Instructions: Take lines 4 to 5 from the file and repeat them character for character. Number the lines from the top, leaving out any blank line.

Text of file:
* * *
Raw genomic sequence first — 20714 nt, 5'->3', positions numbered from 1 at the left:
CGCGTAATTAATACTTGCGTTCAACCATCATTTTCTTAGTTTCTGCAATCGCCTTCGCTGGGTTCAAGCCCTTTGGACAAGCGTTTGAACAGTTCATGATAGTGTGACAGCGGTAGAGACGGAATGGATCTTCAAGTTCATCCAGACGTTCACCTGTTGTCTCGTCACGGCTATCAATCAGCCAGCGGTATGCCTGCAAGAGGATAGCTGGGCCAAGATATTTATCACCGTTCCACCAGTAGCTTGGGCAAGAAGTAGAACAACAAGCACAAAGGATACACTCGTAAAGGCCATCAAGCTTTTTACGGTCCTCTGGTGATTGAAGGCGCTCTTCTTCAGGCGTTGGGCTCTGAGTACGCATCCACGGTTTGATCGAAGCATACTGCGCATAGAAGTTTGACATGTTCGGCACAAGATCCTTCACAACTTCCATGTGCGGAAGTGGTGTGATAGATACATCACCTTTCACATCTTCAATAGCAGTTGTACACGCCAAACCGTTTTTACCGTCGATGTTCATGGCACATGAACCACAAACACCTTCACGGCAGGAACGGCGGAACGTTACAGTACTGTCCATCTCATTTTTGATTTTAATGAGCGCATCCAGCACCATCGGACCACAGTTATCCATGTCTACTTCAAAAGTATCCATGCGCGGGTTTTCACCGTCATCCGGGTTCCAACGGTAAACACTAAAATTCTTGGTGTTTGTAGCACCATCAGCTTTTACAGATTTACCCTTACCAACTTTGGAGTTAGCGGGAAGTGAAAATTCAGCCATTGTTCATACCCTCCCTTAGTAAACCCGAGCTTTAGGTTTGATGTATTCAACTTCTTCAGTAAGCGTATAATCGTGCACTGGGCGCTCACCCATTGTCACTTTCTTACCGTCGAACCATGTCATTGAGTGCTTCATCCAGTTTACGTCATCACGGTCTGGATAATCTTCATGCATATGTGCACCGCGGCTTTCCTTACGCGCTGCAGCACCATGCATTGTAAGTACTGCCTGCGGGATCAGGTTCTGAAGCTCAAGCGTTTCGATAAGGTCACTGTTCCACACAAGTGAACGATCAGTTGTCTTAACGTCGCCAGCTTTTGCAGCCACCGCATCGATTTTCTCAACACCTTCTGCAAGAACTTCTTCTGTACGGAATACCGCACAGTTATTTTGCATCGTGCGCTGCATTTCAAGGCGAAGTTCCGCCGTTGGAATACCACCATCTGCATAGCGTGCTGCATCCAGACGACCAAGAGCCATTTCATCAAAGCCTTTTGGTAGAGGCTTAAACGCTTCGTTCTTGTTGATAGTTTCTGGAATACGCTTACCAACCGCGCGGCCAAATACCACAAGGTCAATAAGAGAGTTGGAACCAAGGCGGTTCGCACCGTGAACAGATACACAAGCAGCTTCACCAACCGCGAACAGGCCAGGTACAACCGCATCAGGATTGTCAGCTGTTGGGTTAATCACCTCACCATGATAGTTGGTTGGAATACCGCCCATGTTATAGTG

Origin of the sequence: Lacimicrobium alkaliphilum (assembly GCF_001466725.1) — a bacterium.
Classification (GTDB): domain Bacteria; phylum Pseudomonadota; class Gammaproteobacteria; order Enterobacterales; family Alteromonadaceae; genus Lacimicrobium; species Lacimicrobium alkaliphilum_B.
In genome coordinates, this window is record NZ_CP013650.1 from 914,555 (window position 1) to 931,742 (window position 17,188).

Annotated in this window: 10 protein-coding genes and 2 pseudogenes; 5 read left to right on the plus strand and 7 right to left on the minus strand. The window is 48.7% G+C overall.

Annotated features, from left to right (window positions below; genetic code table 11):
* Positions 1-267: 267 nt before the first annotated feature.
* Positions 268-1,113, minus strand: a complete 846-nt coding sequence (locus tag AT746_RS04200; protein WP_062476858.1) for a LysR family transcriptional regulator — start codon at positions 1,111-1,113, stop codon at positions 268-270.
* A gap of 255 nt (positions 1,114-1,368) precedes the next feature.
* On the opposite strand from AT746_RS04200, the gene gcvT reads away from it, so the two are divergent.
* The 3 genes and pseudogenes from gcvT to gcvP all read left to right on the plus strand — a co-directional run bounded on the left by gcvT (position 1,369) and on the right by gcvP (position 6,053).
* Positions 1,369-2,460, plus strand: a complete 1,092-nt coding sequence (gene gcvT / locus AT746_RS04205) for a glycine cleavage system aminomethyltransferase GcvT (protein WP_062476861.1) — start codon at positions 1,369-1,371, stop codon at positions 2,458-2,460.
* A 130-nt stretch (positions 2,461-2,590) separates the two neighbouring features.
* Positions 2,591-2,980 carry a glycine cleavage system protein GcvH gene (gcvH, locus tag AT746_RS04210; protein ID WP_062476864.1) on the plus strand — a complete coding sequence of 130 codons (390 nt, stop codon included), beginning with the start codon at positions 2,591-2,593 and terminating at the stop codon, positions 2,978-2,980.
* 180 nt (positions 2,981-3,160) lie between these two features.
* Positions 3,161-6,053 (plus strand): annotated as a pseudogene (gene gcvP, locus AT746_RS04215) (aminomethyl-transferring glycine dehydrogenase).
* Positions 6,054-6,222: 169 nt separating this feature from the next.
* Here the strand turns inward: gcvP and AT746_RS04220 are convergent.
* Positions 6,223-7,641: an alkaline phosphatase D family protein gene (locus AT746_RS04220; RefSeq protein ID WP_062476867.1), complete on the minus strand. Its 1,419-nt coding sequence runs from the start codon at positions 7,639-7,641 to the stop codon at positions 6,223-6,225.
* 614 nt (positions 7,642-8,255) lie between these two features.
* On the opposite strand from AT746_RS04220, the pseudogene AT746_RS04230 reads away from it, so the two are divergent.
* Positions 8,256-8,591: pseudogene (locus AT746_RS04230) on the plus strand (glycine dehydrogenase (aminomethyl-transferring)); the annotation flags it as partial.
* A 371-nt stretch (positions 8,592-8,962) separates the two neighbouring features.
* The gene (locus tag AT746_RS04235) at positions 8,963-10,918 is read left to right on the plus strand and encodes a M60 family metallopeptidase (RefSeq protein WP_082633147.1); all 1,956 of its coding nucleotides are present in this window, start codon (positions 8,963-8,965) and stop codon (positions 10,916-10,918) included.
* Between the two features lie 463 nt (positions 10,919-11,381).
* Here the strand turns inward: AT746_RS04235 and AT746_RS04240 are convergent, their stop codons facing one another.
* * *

Classification (GTDB): domain Bacteria; phylum Pseudomonadota; class Gammaproteobacteria; order Enterobacterales; family Alteromonadaceae; genus Lacimicrobium; species Lacimicrobium alkaliphilum_B.
In genome coordinates, this window is record NZ_CP013650.1 from 914,555 (window position 1) to 931,742 (window position 17,188).